By Nick Carey and Paul Lienert
DETROIT (Reuters) - Ford Motor Co <F.N> on Wednesday outlined a plan to cut costs and boost profit margins at a faster pace than previously announced, which includes dropping traditional sedan models in North America that have become increasingly unpopular with consumers.
The No. 2 U.S. automaker said it now plans to cut $25.5 billion in costs by 2022, up from $14 billion in cuts it announced last fall.
Ford Chief Executive Jim Hackett told investors the company is undergoing "a profound refocus" of its operations and may exit unprofitable businesses.
"We'll restructure as necessary, and we'll be decisive," he said. "We're going to feed the healthy part of our business," and dispose of marginal operations, Hackett added.
Ford said it expects pretax profit margins of 8 percent globally and 10 percent in North America by 2020, ahead of a previous target of 2022.
The company's stock was up 2.6 percent at $11.40 in after-hours trading.
Responding to a shift in consumer demand to SUVs and pickup trucks, Ford said it planned to trim its North American car portfolio to just two models: the sporty Mustang, which debuted 50 years ago this month, and a new compact crossover called Focus Active starting in 2019.
Ford "will not invest in next generations of traditional Ford sedans for North America," including the midsize Fusion and full-size Taurus, the company said.
The automaker has been under pressure from Wall Street investors to improve its product lineup and lift flagging profit margins. In 2017, the company's pretax profit fell to $8.4 billion from $10.3 billion.
In March, Ford executives unveiled ambitious plans to shift the struggling automaker's product portfolio from passenger cars to SUVs, add more hybrid and pure electric vehicles, and reduce development and manufacturing costs - aimed at boosting profits and the automaker's share price.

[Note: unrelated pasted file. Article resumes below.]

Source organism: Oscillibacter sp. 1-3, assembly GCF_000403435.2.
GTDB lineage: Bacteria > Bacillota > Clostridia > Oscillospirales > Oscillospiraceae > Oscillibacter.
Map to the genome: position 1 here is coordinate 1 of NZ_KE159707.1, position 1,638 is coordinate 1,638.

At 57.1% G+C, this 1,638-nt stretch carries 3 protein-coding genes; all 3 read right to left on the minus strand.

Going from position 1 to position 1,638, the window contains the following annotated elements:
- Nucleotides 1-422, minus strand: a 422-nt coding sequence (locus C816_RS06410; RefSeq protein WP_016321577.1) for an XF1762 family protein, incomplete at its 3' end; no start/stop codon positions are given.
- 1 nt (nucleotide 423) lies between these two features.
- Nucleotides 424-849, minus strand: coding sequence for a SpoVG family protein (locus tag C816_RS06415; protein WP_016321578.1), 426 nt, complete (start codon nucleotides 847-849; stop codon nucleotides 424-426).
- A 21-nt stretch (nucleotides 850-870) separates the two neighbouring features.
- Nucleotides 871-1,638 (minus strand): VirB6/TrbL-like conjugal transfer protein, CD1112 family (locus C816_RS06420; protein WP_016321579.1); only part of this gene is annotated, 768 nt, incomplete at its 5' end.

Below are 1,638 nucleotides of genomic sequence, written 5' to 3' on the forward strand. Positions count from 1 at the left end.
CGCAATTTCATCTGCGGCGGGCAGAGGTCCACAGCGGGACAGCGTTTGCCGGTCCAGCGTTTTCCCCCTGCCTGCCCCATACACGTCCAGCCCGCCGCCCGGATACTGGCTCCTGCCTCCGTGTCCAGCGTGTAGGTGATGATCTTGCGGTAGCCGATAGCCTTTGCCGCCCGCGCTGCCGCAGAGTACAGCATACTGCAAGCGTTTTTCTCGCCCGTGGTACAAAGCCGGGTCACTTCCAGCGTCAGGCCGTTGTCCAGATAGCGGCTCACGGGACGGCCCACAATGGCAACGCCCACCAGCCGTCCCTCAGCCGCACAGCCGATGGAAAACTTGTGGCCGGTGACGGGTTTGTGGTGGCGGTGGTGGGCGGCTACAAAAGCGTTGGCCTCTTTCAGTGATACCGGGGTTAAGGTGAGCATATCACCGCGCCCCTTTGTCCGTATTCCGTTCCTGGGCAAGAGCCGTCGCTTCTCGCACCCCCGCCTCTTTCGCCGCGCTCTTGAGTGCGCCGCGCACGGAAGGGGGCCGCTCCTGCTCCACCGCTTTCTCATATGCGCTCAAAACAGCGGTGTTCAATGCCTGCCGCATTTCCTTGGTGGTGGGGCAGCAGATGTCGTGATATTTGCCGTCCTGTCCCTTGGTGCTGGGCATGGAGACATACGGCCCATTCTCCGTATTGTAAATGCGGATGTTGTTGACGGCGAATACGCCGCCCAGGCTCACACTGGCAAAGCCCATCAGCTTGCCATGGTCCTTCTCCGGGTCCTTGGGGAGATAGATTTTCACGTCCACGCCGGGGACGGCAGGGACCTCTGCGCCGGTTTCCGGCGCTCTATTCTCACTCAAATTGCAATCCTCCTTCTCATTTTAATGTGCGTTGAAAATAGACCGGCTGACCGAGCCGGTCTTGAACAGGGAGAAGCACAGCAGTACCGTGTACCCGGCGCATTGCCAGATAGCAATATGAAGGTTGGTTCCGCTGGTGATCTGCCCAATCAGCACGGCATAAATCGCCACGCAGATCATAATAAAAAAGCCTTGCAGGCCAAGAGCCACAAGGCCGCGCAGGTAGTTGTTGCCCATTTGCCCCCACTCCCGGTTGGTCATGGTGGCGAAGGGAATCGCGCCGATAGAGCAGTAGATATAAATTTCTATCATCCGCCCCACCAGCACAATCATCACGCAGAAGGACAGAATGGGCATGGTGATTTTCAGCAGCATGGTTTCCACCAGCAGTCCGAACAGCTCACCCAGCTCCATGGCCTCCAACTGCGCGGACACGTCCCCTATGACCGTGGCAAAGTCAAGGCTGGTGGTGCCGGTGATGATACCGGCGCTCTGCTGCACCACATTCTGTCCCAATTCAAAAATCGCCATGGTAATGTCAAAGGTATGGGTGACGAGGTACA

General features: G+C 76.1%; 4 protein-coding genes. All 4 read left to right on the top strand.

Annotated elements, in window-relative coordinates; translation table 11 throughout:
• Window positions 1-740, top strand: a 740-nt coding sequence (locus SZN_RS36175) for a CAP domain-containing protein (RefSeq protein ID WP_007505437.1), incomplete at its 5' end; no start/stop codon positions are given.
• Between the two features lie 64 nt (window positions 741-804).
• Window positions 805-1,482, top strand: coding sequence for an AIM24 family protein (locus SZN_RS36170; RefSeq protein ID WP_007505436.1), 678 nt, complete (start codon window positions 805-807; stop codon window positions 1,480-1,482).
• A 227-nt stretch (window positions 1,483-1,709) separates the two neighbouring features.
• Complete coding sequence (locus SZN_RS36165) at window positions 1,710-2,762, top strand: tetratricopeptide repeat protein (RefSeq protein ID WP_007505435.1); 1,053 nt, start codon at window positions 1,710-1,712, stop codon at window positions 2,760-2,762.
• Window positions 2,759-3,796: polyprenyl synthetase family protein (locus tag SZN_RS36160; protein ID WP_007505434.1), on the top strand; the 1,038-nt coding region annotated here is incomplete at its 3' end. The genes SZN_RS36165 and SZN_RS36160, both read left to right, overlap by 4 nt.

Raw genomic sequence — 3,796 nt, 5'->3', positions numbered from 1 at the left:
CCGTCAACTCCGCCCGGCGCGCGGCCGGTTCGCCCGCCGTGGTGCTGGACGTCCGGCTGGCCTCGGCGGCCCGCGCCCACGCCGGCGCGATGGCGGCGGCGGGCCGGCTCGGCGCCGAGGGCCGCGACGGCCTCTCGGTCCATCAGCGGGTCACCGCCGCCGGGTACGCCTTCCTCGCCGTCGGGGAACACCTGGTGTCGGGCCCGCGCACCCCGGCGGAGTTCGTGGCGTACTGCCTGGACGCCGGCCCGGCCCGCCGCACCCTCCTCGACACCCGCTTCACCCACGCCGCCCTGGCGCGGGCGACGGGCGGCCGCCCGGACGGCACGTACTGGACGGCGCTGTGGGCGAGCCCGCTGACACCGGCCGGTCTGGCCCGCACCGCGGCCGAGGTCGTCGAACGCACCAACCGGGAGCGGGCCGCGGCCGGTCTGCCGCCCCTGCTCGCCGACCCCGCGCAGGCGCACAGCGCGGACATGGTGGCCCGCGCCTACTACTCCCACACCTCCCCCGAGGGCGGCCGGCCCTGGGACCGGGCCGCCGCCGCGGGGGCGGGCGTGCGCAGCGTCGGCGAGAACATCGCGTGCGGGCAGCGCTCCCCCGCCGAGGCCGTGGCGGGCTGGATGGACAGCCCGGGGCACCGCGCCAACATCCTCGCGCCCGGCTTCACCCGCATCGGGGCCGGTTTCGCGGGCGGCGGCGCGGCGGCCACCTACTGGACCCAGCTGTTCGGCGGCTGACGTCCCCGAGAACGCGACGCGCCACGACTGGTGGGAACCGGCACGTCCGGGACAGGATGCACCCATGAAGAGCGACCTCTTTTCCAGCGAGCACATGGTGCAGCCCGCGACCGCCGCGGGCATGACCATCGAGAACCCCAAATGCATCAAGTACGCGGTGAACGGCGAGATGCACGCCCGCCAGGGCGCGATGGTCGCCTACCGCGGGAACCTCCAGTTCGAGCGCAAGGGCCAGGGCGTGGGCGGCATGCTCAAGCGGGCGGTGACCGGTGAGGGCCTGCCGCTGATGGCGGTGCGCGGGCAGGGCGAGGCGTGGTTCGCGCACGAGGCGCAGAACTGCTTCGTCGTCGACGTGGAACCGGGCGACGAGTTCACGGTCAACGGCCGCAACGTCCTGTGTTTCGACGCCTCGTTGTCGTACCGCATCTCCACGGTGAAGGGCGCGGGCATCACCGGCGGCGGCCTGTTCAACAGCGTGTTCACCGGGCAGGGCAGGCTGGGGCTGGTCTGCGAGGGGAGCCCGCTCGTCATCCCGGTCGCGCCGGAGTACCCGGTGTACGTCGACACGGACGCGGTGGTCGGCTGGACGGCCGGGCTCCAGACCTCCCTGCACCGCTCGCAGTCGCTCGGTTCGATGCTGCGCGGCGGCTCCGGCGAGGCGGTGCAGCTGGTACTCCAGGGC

Speaking to reporters on Wednesday as the company reported first-quarter results, Chief Financial Officer Bob Shanks said "we have looked at every single part of the business . . . We are driven to turn this business around."
Ford reported a better-than-expected first-quarter profit, with a 7 percent increase in revenue and a lower effective tax rate offsetting a jump in costs, especially higher commodity prices.
The company reported a first-quarter net profit of $1.74 billion, or 43 cents per share, up from $1.6 billion, or 40 cents per share, a year earlier. Analysts had on average expected earnings per share of 41 cents.
Despite the higher profit, Ford's adjusted pretax profit margin fell to 5.2 percent from 6.4 percent in the same quarter in 2017.
CFO Shanks said the company expected that commodity costs would represent a $1.5 billion "headwind" in 2018, $500 million of which came in the first quarter.
The lion's share of the automaker's quarterly profit was driven by high-margin pickup trucks and SUVs in North America. Europe was the only other region to turn a profit for Ford.
The company's loss in its Asia Pacific region was driven by slumping sales in China, where Ford has just begun to introduce new models.
Shanks said the Lincoln brand still is losing money in China, where it launched in 2015, but now plans to begin local production there in 2020.
Joe Hinrichs, president of global operations, said Ford plans to build a new product its Hermosillo plant in Mexico when it quits production of the Fusion sedan, and will also build a new battery electric vehicle in Mexico.
(Reporting by Nick Carey and Paul Lienert; Editing by Jonathan Oatis and Lisa Shumaker)